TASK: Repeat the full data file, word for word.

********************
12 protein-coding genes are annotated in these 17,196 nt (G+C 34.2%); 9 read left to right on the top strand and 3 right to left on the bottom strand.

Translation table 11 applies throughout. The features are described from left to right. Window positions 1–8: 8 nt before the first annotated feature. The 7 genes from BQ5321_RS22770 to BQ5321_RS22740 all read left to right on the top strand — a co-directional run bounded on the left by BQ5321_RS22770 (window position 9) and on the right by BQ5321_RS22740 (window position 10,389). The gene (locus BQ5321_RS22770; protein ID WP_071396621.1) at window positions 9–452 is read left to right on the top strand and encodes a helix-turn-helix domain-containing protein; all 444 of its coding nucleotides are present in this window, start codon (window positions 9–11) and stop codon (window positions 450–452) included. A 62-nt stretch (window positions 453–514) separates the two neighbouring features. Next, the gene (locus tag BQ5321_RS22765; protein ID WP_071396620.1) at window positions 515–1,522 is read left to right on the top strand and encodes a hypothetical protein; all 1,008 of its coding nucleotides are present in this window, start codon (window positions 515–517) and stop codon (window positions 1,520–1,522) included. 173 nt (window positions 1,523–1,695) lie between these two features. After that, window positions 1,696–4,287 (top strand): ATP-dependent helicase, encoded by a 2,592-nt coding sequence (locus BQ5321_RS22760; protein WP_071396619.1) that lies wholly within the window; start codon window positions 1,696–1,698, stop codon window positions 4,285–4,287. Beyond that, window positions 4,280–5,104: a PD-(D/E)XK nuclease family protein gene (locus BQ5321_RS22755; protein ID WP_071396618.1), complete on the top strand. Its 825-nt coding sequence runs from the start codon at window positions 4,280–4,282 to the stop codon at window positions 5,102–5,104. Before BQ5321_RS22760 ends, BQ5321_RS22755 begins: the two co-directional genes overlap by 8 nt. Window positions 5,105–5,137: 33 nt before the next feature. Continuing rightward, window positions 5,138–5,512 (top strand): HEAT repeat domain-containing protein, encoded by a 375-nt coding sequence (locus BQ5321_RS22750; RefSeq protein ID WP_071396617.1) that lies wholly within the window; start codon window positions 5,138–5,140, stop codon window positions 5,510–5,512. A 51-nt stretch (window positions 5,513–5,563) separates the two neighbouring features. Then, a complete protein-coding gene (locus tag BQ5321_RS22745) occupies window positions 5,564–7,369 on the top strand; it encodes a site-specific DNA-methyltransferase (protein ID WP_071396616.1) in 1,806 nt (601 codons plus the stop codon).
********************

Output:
12 protein-coding genes are annotated in these 17,196 nt (G+C 34.2%); 9 read left to right on the top strand and 3 right to left on the bottom strand.

Translation table 11 applies throughout. The features are described from left to right. Window positions 1–8: 8 nt before the first annotated feature. The 7 genes from BQ5321_RS22770 to BQ5321_RS22740 all read left to right on the top strand — a co-directional run bounded on the left by BQ5321_RS22770 (window position 9) and on the right by BQ5321_RS22740 (window position 10,389). The gene (locus BQ5321_RS22770; protein ID WP_071396621.1) at window positions 9–452 is read left to right on the top strand and encodes a helix-turn-helix domain-containing protein; all 444 of its coding nucleotides are present in this window, start codon (window positions 9–11) and stop codon (window positions 450–452) included. A 62-nt stretch (window positions 453–514) separates the two neighbouring features. Next, the gene (locus tag BQ5321_RS22765; protein ID WP_071396620.1) at window positions 515–1,522 is read left to right on the top strand and encodes a hypothetical protein; all 1,008 of its coding nucleotides are present in this window, start codon (window positions 515–517) and stop codon (window positions 1,520–1,522) included. 173 nt (window positions 1,523–1,695) lie between these two features. After that, window positions 1,696–4,287 (top strand): ATP-dependent helicase, encoded by a 2,592-nt coding sequence (locus BQ5321_RS22760; protein WP_071396619.1) that lies wholly within the window; start codon window positions 1,696–1,698, stop codon window positions 4,285–4,287. Beyond that, window positions 4,280–5,104: a PD-(D/E)XK nuclease family protein gene (locus BQ5321_RS22755; protein ID WP_071396618.1), complete on the top strand. Its 825-nt coding sequence runs from the start codon at window positions 4,280–4,282 to the stop codon at window positions 5,102–5,104. Before BQ5321_RS22760 ends, BQ5321_RS22755 begins: the two co-directional genes overlap by 8 nt. Window positions 5,105–5,137: 33 nt before the next feature. Continuing rightward, window positions 5,138–5,512 (top strand): HEAT repeat domain-containing protein, encoded by a 375-nt coding sequence (locus BQ5321_RS22750; RefSeq protein ID WP_071396617.1) that lies wholly within the window; start codon window positions 5,138–5,140, stop codon window positions 5,510–5,512. A 51-nt stretch (window positions 5,513–5,563) separates the two neighbouring features. Then, a complete protein-coding gene (locus tag BQ5321_RS22745) occupies window positions 5,564–7,369 on the top strand; it encodes a site-specific DNA-methyltransferase (protein ID WP_071396616.1) in 1,806 nt (601 codons plus the stop codon).